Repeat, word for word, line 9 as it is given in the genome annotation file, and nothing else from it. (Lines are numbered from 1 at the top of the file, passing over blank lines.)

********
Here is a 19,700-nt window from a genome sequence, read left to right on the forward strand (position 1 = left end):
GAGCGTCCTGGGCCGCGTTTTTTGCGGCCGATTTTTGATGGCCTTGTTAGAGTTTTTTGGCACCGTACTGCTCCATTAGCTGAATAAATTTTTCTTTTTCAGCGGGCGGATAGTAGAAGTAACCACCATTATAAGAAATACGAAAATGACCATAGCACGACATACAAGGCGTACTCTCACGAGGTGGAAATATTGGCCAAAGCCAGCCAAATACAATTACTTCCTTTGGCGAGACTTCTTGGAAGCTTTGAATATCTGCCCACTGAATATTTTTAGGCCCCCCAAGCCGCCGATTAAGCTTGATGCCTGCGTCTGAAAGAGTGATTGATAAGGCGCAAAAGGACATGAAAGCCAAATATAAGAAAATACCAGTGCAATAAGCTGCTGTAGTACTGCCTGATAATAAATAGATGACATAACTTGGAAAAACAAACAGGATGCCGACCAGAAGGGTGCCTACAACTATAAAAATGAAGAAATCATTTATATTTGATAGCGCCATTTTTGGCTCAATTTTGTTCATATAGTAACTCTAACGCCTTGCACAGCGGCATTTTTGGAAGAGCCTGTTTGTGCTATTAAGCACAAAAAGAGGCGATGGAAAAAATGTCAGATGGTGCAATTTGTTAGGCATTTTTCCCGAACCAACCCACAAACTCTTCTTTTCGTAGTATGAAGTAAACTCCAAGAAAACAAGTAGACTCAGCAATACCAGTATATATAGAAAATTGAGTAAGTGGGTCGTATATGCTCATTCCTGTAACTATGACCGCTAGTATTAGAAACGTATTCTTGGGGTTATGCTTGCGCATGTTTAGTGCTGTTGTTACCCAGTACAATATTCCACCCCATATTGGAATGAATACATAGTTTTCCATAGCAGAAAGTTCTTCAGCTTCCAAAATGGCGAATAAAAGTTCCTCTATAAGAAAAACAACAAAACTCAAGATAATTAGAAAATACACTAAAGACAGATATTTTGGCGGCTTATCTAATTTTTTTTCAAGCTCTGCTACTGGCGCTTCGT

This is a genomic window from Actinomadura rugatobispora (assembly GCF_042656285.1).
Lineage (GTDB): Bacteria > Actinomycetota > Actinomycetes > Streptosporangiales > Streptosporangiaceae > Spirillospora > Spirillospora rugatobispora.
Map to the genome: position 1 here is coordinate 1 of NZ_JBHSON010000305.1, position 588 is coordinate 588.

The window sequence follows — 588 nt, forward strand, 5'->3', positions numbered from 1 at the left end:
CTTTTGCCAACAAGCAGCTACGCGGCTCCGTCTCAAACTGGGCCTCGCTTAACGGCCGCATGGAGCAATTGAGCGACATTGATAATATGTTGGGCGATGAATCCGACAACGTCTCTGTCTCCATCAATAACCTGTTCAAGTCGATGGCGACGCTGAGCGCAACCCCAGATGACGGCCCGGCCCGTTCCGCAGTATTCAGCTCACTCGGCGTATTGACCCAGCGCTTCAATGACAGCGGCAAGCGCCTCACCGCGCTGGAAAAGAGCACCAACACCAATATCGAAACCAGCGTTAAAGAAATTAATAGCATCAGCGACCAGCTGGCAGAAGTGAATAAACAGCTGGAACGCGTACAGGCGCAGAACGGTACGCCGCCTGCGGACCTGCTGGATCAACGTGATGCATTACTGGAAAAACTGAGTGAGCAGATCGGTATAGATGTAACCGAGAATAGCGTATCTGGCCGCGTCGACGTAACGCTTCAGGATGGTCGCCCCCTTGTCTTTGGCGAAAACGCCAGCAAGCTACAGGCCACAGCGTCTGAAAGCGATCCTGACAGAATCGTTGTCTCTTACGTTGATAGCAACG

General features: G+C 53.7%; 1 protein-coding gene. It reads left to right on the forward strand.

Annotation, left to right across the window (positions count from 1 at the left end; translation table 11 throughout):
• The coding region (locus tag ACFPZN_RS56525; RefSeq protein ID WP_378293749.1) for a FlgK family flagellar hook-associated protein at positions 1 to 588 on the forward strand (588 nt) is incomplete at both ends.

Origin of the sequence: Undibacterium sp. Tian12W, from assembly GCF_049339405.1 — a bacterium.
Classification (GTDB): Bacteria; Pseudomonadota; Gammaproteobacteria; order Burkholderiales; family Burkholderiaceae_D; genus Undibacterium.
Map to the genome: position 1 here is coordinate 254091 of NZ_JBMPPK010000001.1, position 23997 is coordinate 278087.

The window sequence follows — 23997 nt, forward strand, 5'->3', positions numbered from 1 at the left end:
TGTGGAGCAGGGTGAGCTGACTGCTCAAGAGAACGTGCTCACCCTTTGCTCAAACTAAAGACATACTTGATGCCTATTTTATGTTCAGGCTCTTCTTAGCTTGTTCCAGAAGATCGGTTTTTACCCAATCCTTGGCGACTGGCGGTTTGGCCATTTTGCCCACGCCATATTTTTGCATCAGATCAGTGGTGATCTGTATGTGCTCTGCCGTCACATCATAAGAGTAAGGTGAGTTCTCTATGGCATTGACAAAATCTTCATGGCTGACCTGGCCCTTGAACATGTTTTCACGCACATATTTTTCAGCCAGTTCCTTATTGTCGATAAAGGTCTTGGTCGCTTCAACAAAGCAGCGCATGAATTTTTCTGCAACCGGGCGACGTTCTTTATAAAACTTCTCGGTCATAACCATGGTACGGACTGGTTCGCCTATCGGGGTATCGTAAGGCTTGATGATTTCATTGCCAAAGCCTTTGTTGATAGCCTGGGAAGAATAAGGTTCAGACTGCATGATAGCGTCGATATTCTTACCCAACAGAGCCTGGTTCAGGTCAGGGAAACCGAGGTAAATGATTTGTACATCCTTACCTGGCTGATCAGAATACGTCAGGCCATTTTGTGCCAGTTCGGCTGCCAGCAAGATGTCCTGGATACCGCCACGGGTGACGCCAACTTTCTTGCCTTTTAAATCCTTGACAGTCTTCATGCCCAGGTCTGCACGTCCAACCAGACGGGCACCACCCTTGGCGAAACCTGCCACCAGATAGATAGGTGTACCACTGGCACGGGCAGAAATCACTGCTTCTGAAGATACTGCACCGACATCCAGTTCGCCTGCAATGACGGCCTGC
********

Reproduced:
Annotation, left to right across the window (positions count from 1 at the left end; translation table 11 throughout):